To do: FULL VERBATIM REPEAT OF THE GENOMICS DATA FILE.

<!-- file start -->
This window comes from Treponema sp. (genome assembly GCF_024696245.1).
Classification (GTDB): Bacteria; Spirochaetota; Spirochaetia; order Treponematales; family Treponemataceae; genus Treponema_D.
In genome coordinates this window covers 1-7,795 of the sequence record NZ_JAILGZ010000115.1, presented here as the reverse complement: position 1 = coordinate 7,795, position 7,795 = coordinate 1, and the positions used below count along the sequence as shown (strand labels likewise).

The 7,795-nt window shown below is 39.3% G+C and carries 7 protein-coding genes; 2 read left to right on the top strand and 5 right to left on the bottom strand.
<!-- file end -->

This window comes from Treponema sp. (genome assembly GCF_024696245.1).
Classification (GTDB): Bacteria; Spirochaetota; Spirochaetia; order Treponematales; family Treponemataceae; genus Treponema_D.
In genome coordinates this window covers 1-7,795 of the sequence record NZ_JAILGZ010000115.1, presented here as the reverse complement: position 1 = coordinate 7,795, position 7,795 = coordinate 1, and the positions used below count along the sequence as shown (strand labels likewise).

The 7,795-nt window shown below is 39.3% G+C and carries 7 protein-coding genes; 2 read left to right on the top strand and 5 right to left on the bottom strand.